After Brutal Murders of Homeless Men in Chinatown, Mayor is Urged to Take Bold Action

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The horrifying murders of four homeless men in Chinatown early Saturday are generating national news headlines and renewed pleas for a comprehensive strategy to confront New York City’s homelessness crisis.

In court on Sunday, the suspect, 24-year-old Randy Santos, was charged with four counts of murder and one count of attempted murder. Police were called to Bowery at Doyers Street just before 2 a.m. on Saturday, where two men had been viciously attacked with a metal pipe. One was dead; the other was rushed to New York-Presbyterian/Weill Cornell Hospital in critical condition. Three other men were found beaten to death in the area around Chatham Square. Santos, also homeless, has a long police record and a history of violence.

State Assemblywoman Yuh-Line Niou is organizing a vigil and “community action” today (Monday) at 10 a.m. She plans to gather with local activists and other elected officials at 23 Chatham Square. In a statement, Niou said, “Violence and cruelty towards New Yorkers experiencing homelessness and abject poverty is unacceptable. Homelessness has continually grown in New York and it is clear that we lack a holistic system to address this issue. We need to build a model rooted in providing deeply affordable housing and direct prevention services to end homelessness and poverty and in the meantime work towards supporting our homeless population and minimize the risk of violence that they endure.”

City Council member Margaret Chin said, “This senseless and devastating act of violence against the most vulnerable members of our community must serve as a wakeup call: we must do more than the bare minimum to help the tens of thousands of New Yorkers in our homeless shelters and on our streets. As the City faces a mounting housing crisis, the tragic loss of four New Yorkers makes it clear that the response to the magnitude of this emergency has been insufficient.”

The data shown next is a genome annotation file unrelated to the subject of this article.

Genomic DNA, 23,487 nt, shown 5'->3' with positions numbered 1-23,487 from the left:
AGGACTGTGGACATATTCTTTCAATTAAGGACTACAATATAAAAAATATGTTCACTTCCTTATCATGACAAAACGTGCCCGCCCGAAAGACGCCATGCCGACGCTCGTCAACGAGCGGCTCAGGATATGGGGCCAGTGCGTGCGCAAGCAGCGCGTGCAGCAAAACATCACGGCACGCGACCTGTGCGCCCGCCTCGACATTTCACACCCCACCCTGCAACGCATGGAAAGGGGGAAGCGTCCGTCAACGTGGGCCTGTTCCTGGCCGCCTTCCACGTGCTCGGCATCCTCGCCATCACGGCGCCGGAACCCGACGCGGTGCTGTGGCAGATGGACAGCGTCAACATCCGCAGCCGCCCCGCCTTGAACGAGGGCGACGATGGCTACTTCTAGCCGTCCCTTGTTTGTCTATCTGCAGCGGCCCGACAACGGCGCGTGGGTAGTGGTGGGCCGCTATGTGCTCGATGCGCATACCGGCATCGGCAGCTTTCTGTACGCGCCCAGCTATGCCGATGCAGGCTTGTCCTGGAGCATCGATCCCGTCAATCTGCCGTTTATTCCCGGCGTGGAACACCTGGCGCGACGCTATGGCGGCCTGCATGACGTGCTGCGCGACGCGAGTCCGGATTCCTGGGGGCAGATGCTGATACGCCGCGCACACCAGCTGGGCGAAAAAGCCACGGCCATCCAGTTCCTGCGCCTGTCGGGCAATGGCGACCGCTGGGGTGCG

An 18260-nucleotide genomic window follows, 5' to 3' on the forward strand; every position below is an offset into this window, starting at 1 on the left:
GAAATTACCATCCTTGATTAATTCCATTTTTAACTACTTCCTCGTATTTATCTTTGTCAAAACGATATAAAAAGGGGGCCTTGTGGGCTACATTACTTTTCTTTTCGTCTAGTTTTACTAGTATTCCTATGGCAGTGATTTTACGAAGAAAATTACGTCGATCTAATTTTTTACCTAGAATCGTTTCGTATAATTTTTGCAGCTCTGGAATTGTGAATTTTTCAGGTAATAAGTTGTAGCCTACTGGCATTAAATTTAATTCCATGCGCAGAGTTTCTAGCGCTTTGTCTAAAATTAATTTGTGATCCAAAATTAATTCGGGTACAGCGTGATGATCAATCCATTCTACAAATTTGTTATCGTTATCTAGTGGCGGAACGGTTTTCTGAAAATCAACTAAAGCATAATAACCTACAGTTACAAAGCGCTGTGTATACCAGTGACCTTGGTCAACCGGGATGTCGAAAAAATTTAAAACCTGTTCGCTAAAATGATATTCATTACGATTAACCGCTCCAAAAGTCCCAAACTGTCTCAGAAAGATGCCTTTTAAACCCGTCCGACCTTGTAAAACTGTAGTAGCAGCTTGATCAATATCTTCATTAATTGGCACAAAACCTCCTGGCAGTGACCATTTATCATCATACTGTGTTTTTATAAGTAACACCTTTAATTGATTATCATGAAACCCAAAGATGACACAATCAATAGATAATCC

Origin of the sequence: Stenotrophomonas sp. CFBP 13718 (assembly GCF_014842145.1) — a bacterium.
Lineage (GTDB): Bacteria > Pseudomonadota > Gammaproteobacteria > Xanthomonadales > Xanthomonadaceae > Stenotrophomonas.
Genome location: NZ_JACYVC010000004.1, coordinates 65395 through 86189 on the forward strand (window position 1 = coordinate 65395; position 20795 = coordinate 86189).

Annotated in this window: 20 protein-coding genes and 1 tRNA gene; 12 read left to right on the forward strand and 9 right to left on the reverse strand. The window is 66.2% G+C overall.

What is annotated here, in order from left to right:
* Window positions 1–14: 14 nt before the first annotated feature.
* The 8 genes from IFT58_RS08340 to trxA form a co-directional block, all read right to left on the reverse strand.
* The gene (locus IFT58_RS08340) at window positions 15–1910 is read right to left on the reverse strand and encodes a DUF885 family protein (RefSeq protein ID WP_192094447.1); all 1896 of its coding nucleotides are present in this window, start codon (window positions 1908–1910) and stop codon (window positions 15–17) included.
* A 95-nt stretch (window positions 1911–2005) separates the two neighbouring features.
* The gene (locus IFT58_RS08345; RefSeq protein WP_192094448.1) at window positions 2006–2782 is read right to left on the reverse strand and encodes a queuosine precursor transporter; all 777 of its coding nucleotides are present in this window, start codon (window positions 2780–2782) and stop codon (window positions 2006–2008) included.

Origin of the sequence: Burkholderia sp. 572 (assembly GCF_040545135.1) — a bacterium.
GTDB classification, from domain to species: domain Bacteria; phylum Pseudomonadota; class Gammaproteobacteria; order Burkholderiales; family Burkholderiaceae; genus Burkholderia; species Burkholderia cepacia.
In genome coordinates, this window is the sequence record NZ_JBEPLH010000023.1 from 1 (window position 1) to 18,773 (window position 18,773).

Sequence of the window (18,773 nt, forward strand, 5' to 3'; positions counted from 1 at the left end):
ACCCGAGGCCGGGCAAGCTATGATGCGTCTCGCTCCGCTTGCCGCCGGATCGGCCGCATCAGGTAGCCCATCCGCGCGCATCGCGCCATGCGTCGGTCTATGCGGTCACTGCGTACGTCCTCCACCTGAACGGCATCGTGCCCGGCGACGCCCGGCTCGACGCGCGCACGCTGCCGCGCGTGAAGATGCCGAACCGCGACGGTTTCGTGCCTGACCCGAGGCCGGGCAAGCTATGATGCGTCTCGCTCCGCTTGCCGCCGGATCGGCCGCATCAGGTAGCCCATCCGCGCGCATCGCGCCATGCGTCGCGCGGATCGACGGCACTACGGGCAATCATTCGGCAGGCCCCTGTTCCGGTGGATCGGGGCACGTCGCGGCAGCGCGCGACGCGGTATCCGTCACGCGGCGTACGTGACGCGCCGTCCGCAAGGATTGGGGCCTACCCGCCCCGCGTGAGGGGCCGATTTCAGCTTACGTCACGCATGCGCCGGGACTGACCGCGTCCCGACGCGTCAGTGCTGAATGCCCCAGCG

The New York Times noted that the murders have brought new attention to the dangers of living on the street. The Bowery, the Times reported, “is now drawing younger homeless people, many with drug and mental health problems, a population that the city’s traditional outreach methods have struggled to confront.”  The city’s $1 billion Thrive NYC program, intended to address mental health issues, has been a failure. The administration has also failed to open enough new shelters, in part due to opposition in neighborhoods across the city.

The men were attacked as they were sleeping. One of the victims, Cheun Kok, was 83 years old.  Police are reviewing surveillance video that shows a man dressed in black clothing swinging a bar at a man covered in blankets.

Santos came to New York about four years ago from the Dominican Republic, and lived with his mother in the Bronx for a time, but she kicked him out following several violent episodes. A neighbor said he lost a construction job after he began using crack cocaine and other drugs.  In May, Santos was arrested after assaulting a resident of a men’s shelter in Brooklyn. The charges were dismissed.

The Times pointed out that this neighborhood (Community District 3) has a high concentration of homeless shelters (at least two dozen). Even as high end hotels and apartments opened on the Bowery, the homeless problem has grown worse. More from the Times:

…homelessness has persisted, and longtime residents have raised concerns about a new subpopulation within the homeless community. A recent report described them as “travelers” or “young homeless people who travel to destinations depending on the weather, and often include instances of drug use and aggression.” Over the past three years, complaints have increased about these younger arrivals, and the police and homeless outreach workers have said that “traditional outreach is not successful with this population,” according to the report.

City Councilwoman Carlina Rivera, who represents sections of the Lower East Side, said, “Unfortunately, it’s evident that we’ve failed as a city at building deeply affordable housing. How we provide mental health services — we have to do better. We cannot treat this as business as usual, and we need a comprehensive plan.”

In her statement, Council member Chin agreed with the need for a more far-reaching plan, saying,  “Our approach must include both an ‘all-in’ strategy of maximizing every resource to create more affordable housing now and a citywide, multi-agency framework that gets these New Yorkers the help they need quickly and safely.”

Santos did not enter a plea in court on Sunday. He is undergoing a psychiatric evaluation.